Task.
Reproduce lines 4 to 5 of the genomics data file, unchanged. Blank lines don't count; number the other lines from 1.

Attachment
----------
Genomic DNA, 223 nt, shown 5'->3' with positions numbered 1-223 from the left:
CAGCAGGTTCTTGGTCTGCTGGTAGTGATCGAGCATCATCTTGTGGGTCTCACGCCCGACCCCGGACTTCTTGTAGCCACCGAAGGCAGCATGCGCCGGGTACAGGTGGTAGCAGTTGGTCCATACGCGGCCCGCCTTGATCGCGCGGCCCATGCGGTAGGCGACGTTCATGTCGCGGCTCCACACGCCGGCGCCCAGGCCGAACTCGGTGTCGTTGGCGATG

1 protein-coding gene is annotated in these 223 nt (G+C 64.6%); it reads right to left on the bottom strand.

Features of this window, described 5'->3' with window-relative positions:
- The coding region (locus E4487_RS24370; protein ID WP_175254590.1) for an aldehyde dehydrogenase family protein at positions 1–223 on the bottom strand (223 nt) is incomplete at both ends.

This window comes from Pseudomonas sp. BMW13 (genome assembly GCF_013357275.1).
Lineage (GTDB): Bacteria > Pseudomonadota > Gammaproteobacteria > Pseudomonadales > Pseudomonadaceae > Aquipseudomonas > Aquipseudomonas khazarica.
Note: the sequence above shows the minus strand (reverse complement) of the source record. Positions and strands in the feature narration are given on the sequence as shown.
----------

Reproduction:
Features of this window, described 5'->3' with window-relative positions:
- The coding region (locus E4487_RS24370; protein ID WP_175254590.1) for an aldehyde dehydrogenase family protein at positions 1–223 on the bottom strand (223 nt) is incomplete at both ends.